Burning off energy is a built in part of your child’s day – from waking up and getting ready for school to walking to the bus stop to daily recess. If kids don’t have a chance to work out the wiggles, eventually, they’ll explode (and probably break your lamp in the process).

Of course, the point of self-isolating is to stay away from others – but that doesn’t mean your kid can’t go outside, period. As part of social distancing, the CDC recommends people stay six feet away from others, so your child can absolutely run around in your yard or even ride their bike on your street as long as they’re not playing with other neighborhood children. If weather has you all stuck in the house, consider moving the dining room table to give your kid room to jump rope or play hopscotch. You can even turn on a fun (but appropriate) dance workout on YouTube and let your child learn a few new moves.

Step #4: Schedule together time.

Whether you normally go to work or you stay home and run your household, you’re probably used to a chunk of time during the day without your kid to get things done. Now that they’re home, you’re losing that alone time – so setting boundaries will become crucially important.

There’s no way to stop your kid from interrupting you throughout the day, but you may be able to minimize how often it happens. By scheduling time together every day, Dr. Neha Nevsaria says that you may be able to soothe your child so they’re less disruptive. “Typically, when you start doing that, kids pull back with the clinginess or whininess or complaining, because they know that there's some structure. They’re going to have something to do with their parent.” Let your child know in advance when it’s going to happen –or better yet, make it a regular part of your daily schedule.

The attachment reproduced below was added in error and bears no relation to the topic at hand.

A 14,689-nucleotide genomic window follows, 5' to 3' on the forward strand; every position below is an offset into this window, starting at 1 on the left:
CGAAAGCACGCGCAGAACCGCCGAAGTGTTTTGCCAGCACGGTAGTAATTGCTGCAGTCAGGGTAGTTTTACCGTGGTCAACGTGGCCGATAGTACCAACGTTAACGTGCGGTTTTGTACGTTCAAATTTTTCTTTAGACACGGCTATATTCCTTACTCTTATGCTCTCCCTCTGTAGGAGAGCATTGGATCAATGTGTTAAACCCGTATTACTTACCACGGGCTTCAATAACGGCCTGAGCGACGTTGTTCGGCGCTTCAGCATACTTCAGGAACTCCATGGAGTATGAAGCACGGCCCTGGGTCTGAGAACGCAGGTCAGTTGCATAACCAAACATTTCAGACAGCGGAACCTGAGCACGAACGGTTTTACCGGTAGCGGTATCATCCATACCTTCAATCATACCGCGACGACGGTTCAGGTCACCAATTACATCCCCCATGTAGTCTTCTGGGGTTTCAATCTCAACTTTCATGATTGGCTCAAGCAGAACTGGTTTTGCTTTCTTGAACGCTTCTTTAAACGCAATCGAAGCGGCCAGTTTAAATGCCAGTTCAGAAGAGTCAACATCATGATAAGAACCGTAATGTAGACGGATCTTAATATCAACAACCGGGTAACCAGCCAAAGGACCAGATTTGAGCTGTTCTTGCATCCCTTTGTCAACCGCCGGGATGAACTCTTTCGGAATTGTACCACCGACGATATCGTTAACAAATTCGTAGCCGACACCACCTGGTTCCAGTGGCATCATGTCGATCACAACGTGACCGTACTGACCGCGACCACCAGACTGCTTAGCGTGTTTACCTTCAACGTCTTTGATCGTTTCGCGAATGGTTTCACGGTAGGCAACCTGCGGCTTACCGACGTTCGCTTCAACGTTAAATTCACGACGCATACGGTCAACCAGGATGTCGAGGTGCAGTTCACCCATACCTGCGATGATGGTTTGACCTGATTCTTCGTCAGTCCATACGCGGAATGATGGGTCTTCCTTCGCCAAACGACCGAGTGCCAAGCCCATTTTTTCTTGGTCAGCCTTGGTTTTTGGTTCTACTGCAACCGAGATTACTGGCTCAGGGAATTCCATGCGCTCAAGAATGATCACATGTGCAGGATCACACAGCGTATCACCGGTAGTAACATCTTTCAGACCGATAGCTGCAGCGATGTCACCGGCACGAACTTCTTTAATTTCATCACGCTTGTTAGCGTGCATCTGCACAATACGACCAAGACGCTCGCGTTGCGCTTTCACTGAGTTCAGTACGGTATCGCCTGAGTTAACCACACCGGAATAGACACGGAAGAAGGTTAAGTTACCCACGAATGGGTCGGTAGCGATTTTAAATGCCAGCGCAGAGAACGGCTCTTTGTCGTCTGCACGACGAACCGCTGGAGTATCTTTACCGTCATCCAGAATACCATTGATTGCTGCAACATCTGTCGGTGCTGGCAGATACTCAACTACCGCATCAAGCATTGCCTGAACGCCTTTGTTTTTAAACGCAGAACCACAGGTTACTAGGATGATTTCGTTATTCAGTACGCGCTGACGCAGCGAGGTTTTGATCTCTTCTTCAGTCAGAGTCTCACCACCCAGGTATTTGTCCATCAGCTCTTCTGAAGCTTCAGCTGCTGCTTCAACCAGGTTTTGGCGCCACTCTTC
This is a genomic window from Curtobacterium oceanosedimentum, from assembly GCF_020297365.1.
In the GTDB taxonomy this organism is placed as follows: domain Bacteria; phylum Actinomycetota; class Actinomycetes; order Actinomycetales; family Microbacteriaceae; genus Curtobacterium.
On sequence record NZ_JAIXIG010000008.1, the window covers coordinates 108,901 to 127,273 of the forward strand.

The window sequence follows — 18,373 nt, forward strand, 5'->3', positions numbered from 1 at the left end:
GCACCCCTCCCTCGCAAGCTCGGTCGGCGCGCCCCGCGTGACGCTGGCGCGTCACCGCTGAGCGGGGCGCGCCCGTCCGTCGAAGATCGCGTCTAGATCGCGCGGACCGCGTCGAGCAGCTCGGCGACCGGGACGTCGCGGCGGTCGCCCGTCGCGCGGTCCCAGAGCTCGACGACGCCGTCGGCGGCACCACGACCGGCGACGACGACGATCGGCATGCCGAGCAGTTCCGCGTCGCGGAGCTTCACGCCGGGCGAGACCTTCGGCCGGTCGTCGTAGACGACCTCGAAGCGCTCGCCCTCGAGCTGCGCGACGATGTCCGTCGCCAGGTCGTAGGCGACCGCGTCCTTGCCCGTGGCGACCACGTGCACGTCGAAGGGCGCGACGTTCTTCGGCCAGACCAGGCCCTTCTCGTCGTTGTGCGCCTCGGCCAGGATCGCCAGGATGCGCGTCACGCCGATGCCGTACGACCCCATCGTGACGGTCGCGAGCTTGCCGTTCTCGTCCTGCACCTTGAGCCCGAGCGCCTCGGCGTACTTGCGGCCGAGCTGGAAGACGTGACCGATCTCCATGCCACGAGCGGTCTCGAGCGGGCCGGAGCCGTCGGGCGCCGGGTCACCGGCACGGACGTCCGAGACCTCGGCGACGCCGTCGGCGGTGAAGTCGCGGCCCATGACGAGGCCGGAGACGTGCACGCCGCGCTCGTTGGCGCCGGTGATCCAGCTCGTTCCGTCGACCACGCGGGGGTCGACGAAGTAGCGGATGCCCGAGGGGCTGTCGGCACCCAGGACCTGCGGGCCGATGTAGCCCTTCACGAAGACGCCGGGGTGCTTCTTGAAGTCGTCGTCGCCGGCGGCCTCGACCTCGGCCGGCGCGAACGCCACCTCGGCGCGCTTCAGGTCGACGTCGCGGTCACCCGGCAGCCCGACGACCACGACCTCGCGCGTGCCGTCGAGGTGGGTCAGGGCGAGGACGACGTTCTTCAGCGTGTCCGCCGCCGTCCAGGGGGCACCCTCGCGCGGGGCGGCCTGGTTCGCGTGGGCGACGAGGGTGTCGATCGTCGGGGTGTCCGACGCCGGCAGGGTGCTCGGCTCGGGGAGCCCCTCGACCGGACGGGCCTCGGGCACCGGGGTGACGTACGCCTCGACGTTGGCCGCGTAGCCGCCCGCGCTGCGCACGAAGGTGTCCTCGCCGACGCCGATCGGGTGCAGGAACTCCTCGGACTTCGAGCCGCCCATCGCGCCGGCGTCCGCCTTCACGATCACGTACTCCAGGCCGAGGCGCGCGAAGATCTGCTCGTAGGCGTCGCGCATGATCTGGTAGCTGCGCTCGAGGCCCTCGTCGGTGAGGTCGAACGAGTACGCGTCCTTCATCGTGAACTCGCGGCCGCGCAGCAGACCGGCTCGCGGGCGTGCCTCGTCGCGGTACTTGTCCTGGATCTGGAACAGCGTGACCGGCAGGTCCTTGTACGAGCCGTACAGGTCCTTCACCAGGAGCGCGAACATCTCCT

Step #5: Watch, but try not to worry.

There’s no doubt these are stressful times, and it’s easy to let your imagination run away and start thinking the worse. Remember, for most people, the coronavirus won’t be a life threatening illness; many people experience mild symptoms that are similar to a cold or the flu. Your child will pick up on your anxieties, so do your best to keep them in check.

Following medical recommendations actually may help, because you’ll know you’re doing everything within your power. The CDC suggests that you keep an eye on your family (and yourself) with “self-observation” and “self-monitoring.”

  • Self-observation just means staying on the lookout for COVID-19 symptoms, which include fever, cough, or difficulty breathing. If those symptoms appear, the person who has them should be isolated, and you should call your doctor (or health department) to find out what to do next.

  • Self-monitoring means that you should take the temperature of everyone in your household twice a day to make sure no one has a fever. Watch for the other symptoms – cough and shortness of breath – too, and if they appear, isolate the patient and call your doctor.

For more ideas on what to do with your kids while coronavirus has you stuck at home, keep checking out our blog. You can also check out the HelloJoey app if you want to learn more about how to handle anything from whining to discipline to cooking at home together. Hang in there, and remember: You’ve got this!